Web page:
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As befits the Jungle theme of just one part of these gardens, most plants here originate from the Far East.  There is a fascinating bamboo collection, but what, in particular, caught my eye was this exotic plant which reached up tall into the sky and leant at an angle over the pathway.  So far I have been unable to pin down it’s name.  There is a lot of information about these gardens on the internet and on the plants it contains, but nothing I can find which matches the description of this tall, broad-stemmed creature. It has a myriad of small blue and mauve periwinkle-like flowers encircling the massive central stems, which, at the time I photographed them, were covered in honey bees.

The following four photographs give a better idea of its exotic character . . .

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Below I include 4 more of my photographs of Sidmouth flowers, wild ones this time, which John Betjeman would have seen and loved . . .

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Seashore Foxglove

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River Sid Daisies

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St Petersburg

1Hermitage Museum

The Hermitage Museum from Palace Square

St. Petersburg is a Russian port city on the Baltic Sea. It was the imperial capital for 2 centuries, having been founded in 1703 by Peter the Great, subject of the city’s iconic “Bronze Horseman” statue. It remains Russia’s cultural centre, with venues like the ultramodern Mariinsky Theatre hosting opera and ballet, and the State Russian Museum showcasing Russian art, from Orthodox icon paintings to Kandinsky works.

Below is a gallery of some of my photographs of St. Petersburg taken during a brief visit in 2004

2St Petersburg

Sea approach to St Petersburg from the Gulf of Finland

3St Isaacs cathedral

St. Isaac’s Cathedral

4Canal

One of the city’s many Canals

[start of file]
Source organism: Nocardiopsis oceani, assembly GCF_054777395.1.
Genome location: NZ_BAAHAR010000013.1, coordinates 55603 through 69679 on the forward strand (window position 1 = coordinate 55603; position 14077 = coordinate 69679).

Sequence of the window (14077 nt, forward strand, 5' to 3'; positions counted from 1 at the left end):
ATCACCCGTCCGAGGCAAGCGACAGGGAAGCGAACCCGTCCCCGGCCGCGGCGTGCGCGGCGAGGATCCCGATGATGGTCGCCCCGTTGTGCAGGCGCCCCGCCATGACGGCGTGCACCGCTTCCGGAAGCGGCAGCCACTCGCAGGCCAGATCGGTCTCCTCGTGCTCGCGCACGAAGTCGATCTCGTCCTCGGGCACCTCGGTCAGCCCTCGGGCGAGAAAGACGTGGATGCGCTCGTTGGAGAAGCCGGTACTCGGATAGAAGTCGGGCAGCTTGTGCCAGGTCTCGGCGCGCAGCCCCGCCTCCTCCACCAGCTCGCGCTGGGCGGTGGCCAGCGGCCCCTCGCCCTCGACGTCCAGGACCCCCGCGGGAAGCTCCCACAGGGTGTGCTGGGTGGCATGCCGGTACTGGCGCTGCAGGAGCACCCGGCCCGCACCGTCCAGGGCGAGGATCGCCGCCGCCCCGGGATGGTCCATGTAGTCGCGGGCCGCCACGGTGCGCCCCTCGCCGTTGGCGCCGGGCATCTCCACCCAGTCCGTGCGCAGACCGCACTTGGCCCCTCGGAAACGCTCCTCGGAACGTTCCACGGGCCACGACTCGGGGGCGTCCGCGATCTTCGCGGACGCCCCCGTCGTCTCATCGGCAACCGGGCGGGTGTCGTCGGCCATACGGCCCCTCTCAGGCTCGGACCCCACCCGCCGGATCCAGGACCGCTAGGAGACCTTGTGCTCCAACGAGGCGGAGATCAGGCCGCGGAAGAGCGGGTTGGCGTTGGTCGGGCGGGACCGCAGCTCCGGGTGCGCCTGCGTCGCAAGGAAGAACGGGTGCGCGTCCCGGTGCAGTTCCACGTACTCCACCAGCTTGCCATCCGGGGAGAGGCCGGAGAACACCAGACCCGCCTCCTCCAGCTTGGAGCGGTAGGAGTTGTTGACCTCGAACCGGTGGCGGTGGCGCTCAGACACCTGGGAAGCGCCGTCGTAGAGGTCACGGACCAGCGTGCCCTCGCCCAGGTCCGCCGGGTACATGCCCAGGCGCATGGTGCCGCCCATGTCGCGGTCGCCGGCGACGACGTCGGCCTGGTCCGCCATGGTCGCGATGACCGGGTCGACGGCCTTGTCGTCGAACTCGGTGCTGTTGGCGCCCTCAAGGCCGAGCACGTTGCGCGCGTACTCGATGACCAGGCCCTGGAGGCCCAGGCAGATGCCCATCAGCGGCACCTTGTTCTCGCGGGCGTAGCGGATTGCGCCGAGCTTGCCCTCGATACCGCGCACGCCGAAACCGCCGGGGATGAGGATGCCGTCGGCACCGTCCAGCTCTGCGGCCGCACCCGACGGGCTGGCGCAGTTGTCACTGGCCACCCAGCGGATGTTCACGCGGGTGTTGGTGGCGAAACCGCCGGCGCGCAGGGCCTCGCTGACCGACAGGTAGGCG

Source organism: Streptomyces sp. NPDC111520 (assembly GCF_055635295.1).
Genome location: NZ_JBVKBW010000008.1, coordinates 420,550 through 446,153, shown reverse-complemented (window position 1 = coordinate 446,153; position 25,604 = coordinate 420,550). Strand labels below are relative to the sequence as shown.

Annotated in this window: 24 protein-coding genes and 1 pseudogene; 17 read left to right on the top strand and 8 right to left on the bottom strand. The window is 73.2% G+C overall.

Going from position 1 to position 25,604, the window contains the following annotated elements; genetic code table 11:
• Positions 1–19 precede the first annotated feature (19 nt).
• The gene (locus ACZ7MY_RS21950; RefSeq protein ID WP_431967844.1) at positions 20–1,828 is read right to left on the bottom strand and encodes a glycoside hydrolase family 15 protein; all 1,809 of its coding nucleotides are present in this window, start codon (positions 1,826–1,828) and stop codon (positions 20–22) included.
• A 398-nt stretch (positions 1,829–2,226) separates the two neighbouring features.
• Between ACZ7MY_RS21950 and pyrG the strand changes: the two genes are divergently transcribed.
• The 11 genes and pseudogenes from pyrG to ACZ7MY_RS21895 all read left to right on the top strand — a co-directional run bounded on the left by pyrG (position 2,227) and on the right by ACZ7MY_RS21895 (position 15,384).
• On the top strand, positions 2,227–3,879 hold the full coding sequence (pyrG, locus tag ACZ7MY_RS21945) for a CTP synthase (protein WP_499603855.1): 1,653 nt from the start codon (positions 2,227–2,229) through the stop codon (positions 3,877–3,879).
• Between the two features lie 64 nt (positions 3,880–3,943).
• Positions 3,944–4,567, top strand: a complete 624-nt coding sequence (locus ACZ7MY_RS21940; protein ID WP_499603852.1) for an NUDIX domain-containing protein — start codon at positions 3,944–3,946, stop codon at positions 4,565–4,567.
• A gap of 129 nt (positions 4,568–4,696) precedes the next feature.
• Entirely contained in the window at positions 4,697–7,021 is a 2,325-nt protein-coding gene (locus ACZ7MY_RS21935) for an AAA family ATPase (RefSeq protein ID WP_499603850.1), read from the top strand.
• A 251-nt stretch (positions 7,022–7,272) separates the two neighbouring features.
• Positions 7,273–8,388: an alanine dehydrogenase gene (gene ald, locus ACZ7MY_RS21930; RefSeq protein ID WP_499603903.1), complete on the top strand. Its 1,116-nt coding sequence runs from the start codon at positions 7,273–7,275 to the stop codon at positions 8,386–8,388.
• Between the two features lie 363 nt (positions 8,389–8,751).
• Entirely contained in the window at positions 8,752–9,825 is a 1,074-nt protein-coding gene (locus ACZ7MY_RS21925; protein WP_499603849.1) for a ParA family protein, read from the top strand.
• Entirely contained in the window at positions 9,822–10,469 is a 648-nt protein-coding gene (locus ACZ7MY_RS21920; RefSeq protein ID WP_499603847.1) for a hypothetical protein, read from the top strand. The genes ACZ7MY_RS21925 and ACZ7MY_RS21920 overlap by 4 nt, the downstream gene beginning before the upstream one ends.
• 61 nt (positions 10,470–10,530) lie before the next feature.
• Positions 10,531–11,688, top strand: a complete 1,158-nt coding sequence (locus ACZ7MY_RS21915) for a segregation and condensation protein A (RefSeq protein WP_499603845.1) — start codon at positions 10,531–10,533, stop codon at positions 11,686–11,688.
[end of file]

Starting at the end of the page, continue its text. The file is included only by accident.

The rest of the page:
5Catherine Palace Facade2

Front façade of Catherine’s Palace

6Catherine Palace Facade1

Front façade of Catherine’s Palace – closer view

8Catherine Palace-Interior1

Interior of Catherine’s Palace

9Catherine Palace-Interior-Staurcase

Grand Staircase – Interior of Catherine’s Palace

10Conservatory-Beethoven

Saint Petersburg Conservatory – Music School and ballet venue

11Conservatory-Tchaikovsky

Saint Petersburg Conservatory – Music School and ballet venue; Statue of Tchaikovsky

12Moscow Truimphal Gate

The Moscow Triumphal Gate

13Monument To The Heroic Defenders of Leningrad

Monument to the Heroic Defenders of Leningrad

14The Bronze Horseman-Eternal Defender of St.P

The Bronze Horseman – Eternal Defender of St. Petersburg

15Sunset over St Petersburg

Sunset Over St. Petersburg

 

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The River Thames Around Hampton Court

As well as the beauty of the riverside and its wildlife, there is much history to be discovered in walking the short space of just over a mile  from the west downstream along the tow-path on the south side of the River Thames towards King Henry VIII’s Palace of Hampton Court.  David Garrick (1717 – 1779) the famous English actor, playwright, theatre manager and producer, also a pupil and friend of Dr Samuel Johnson, built a mansion on the North bank of the Thames here.  Next to it, in 1756, he built a ‘Temple to honour William Shakespeare’.  Further along the river towards Hampton Court Palace are an ancient cricket ground and the famous Molesey Boat Club, who count the Olympic Gold medallist Searle brothers  among their many distinguished rowers.

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David Garrick’s ‘Temple to Shakespeare’

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Garrick’s Temple and his mansion

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Close-up view of the Temple from across the river

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Old Edwardian houseboat – once a floating restaurant

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‘Thyme By The River’ cafe

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Waterfront outside the Molesey Rowing Club

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East Molesey Cricket Ground

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Pleasure craft moored approaching Molesey Lock and Hampton Court Bridge